Te Teko (2009- ) is part of an on-going work referencing my whanau (family) and our tangata whenua (people of the land), in the small, predominantly Maori populated town of the same name in Aotearoa New Zealand. A personal series, which began soon after the death of my father some 12 years ago, is rooted in my exploration of our tipuna, (ancestors) whakapapa (genealogy) and the takaoraoratanga (conflict) my father and the generations before us faced.
Continuing this korero (conversation) through my photographs has become essential to my work. It’s important for these stories to be shared and understood.
Te Teko is a powerful community and symbolic of indigenous cultures universally who continue to struggle with loss and hope from the aftermath of historic land theft.
This project draws strongly on the complexity of colonialism in Aotearoa New Zealand, The Raupatu, (land theft) consequences of dislocation and assumes norms that are referenced from history, memory, whenua (land) and my own relationship with whanau (family) and Te Teko today.
I continue to learn about my tupuna (ancestors) as I reflect the life around me and the world I grew up in as a Pakeha Maori, wahine (woman).
The whenua (land) is the life force of the Ngati Awa People. For a people whose land is both spiritual and functional, the lingering impact and consequences of colonial land confiscation are still so visible and felt today, over 150 years later.
By understanding the past we can understand the present and look towards a future with progressive ideals.
She Once Said
Herstory, although widely used now, was prompted by one of my feminist slogan stickers positioned loudly on my diary in 1985. I was also in the first intake of feminist studies at Canterbury university, Aotearoa New Zealand. We were sick of History. He was everywhere. The he's who were given a voice for many a thought and many an action.
Herstory gives voice to those of us in between. Those of us who would like to be heard, even if quietly, as we move through uncharted territory.
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Redemption (2012) is an exploration of the historic idea centred around female sin but was first a response to an environment I stumbled across, while on a solo road trip, in New Zealand. Quite by accident I came across a convent house, rich with history, and founded by Sister Aubert who housed illegitimate children. I’m not a religious person but there was something powerful about this very ‘female’ environment that has been untouched for decades.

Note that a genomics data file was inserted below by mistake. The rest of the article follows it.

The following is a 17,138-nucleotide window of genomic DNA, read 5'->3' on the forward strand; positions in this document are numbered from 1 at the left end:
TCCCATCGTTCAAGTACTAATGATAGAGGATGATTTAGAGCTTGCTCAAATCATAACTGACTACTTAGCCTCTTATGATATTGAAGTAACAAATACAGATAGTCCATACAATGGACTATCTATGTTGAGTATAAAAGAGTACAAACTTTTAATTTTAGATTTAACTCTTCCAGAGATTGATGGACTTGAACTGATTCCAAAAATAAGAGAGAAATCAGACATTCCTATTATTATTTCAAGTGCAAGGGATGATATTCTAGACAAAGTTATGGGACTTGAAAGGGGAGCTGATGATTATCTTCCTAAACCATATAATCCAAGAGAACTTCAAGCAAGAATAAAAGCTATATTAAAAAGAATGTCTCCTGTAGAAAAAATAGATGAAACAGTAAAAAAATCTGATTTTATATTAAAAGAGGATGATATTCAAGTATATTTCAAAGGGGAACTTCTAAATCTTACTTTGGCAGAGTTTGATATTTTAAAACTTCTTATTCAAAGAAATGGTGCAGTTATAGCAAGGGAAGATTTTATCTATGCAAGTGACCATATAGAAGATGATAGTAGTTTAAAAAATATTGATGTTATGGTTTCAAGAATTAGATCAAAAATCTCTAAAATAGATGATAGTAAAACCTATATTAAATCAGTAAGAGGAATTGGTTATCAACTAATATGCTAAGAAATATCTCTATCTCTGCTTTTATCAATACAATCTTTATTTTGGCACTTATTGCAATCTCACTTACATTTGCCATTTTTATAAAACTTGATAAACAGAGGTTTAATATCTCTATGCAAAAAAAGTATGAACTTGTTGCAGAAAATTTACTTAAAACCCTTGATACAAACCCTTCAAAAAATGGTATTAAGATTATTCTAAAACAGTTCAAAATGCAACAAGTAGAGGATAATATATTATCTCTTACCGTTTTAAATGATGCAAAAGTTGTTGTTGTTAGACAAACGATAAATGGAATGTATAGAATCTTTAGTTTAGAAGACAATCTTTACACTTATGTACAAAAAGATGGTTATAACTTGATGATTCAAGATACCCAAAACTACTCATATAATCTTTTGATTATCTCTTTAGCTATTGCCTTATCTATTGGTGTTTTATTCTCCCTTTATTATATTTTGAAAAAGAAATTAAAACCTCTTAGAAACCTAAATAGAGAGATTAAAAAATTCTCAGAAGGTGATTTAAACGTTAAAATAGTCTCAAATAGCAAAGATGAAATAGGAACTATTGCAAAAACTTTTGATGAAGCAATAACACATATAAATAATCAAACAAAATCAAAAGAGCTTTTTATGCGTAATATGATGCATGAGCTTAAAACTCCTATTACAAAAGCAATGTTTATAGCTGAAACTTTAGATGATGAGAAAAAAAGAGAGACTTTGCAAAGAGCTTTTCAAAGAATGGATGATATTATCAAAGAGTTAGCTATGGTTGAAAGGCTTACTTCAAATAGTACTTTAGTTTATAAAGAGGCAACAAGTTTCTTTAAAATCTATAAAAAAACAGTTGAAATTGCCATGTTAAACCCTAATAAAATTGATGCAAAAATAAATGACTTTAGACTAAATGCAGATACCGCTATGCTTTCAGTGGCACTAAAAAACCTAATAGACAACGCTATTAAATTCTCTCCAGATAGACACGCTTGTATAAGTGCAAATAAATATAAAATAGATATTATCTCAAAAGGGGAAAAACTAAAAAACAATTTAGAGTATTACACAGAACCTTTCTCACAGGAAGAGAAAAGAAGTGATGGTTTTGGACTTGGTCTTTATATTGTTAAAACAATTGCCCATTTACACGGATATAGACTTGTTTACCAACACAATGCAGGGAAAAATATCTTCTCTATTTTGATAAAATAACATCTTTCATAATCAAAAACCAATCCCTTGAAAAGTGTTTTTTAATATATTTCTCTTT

Through both feminism and femininity Redemption explores the historic idea of female energy, sin, temptation and the desire to not deny one’s own limitations which was once considered outgrowths of ‘feminine character.’ Historically many religions believe that women ‘apparently’ did not face the same temptations as men.
Free from others for one’s own self-definition; Self-centredness, and self-identity can be considered the very essence of one’s soul, power and liberation. Themes I am perpetually drawn to.
This is Not The Red Carpet
I observed this phenomenon during the Cannes Film Festival in 1992 in disbelief. The unequal power relationship between men and women on full display in broad daylight was a microcosm of the wider world. The dominant culture was still clearly deaf to the cries of Feminism.
I returned in 1993, a pregnant young mother, determined to turn my lens on the male gaze and reclaim some power.
The resulting series captured the predatory photographers before, during and after their hunt. Their brazen sense of entitlement on exhibition marks a time and culture that gave rise to the Weinsteins of the world and eventually the Me Too movement.
Ironically, this pioneering project, a response to my immersion in third wave feminism, was quietly sidelined by a society that couldn’t equate motherhood with a career in documentary photography.
I lost all confidence and put this work in the bottom draw for almost 30 years..
Looking at it today I see it as a historical document of how things were and a reminder of how far we’ve come. It demands I shake off the equalities of the past, value my worth and fight to give it the life it deserves.
I Really Do Feel Free
Some of us never consider what it would be like to not drive, be able to get our own shopping, pick up our own kids or even have a car. I Really Do Feel Free is just one story of refugee women who arrive in New Zealand, often with no family to support them and often with children to raise but with a determination to improve their lives.
II Really Do Feel Freeshares stories of triumph and liberation when women learn and now have the power to drive. Driving is freedom and life changing.
"Responding to the life around her, Orme’s most recent project, Stroke (2019) gives light to her seventy nine year old mother, with so much vitality and intelligence, grappling new life after her stroke. Orme’s days were spent at her bedside both wanting the same thing. A good recovery. While a very personal project It sheds light on an often ignored generation and the profound effects of illness as we age".